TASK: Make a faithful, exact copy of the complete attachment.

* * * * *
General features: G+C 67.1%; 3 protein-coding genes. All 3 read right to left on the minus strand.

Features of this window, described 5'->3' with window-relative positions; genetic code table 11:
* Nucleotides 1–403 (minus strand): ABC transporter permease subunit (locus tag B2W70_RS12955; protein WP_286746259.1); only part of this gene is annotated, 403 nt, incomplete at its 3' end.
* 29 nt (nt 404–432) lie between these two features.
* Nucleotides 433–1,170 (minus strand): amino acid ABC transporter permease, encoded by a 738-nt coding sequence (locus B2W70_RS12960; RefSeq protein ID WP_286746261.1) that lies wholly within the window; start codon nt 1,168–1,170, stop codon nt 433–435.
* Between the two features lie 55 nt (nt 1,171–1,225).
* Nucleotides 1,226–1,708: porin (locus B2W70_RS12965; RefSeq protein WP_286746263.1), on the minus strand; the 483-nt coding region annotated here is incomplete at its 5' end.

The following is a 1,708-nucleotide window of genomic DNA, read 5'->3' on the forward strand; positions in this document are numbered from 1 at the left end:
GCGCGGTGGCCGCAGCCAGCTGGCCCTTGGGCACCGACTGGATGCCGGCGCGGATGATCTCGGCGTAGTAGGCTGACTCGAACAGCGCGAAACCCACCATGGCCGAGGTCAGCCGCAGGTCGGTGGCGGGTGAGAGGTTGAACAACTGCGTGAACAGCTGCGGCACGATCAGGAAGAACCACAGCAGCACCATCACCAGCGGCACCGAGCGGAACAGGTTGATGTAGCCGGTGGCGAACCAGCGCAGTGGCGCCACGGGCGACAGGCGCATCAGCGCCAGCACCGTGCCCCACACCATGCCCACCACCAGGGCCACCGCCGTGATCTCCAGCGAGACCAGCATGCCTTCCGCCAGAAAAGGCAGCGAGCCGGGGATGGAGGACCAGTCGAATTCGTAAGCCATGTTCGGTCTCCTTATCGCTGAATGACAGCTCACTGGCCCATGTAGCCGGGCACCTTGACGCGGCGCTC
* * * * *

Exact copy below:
General features: G+C 67.1%; 3 protein-coding genes. All 3 read right to left on the minus strand.

Features of this window, described 5'->3' with window-relative positions; genetic code table 11:
* Nucleotides 1–403 (minus strand): ABC transporter permease subunit (locus tag B2W70_RS12955; protein WP_286746259.1); only part of this gene is annotated, 403 nt, incomplete at its 3' end.
* 29 nt (nt 404–432) lie between these two features.
* Nucleotides 433–1,170 (minus strand): amino acid ABC transporter permease, encoded by a 738-nt coding sequence (locus B2W70_RS12960; RefSeq protein ID WP_286746261.1) that lies wholly within the window; start codon nt 1,168–1,170, stop codon nt 433–435.
* Between the two features lie 55 nt (nt 1,171–1,225).
* Nucleotides 1,226–1,708: porin (locus B2W70_RS12965; RefSeq protein WP_286746263.1), on the minus strand; the 483-nt coding region annotated here is incomplete at its 5' end.

The following is a 1,708-nucleotide window of genomic DNA, read 5'->3' on the forward strand; positions in this document are numbered from 1 at the left end:
GCGCGGTGGCCGCAGCCAGCTGGCCCTTGGGCACCGACTGGATGCCGGCGCGGATGATCTCGGCGTAGTAGGCTGACTCGAACAGCGCGAAACCCACCATGGCCGAGGTCAGCCGCAGGTCGGTGGCGGGTGAGAGGTTGAACAACTGCGTGAACAGCTGCGGCACGATCAGGAAGAACCACAGCAGCACCATCACCAGCGGCACCGAGCGGAACAGGTTGATGTAGCCGGTGGCGAACCAGCGCAGTGGCGCCACGGGCGACAGGCGCATCAGCGCCAGCACCGTGCCCCACACCATGCCCACCACCAGGGCCACCGCCGTGATCTCCAGCGAGACCAGCATGCCTTCCGCCAGAAAAGGCAGCGAGCCGGGGATGGAGGACCAGTCGAATTCGTAAGCCATGTTCGGTCTCCTTATCGCTGAATGACAGCTCACTGGCCCATGTAGCCGGGCACCTTGACGCGGCGCTC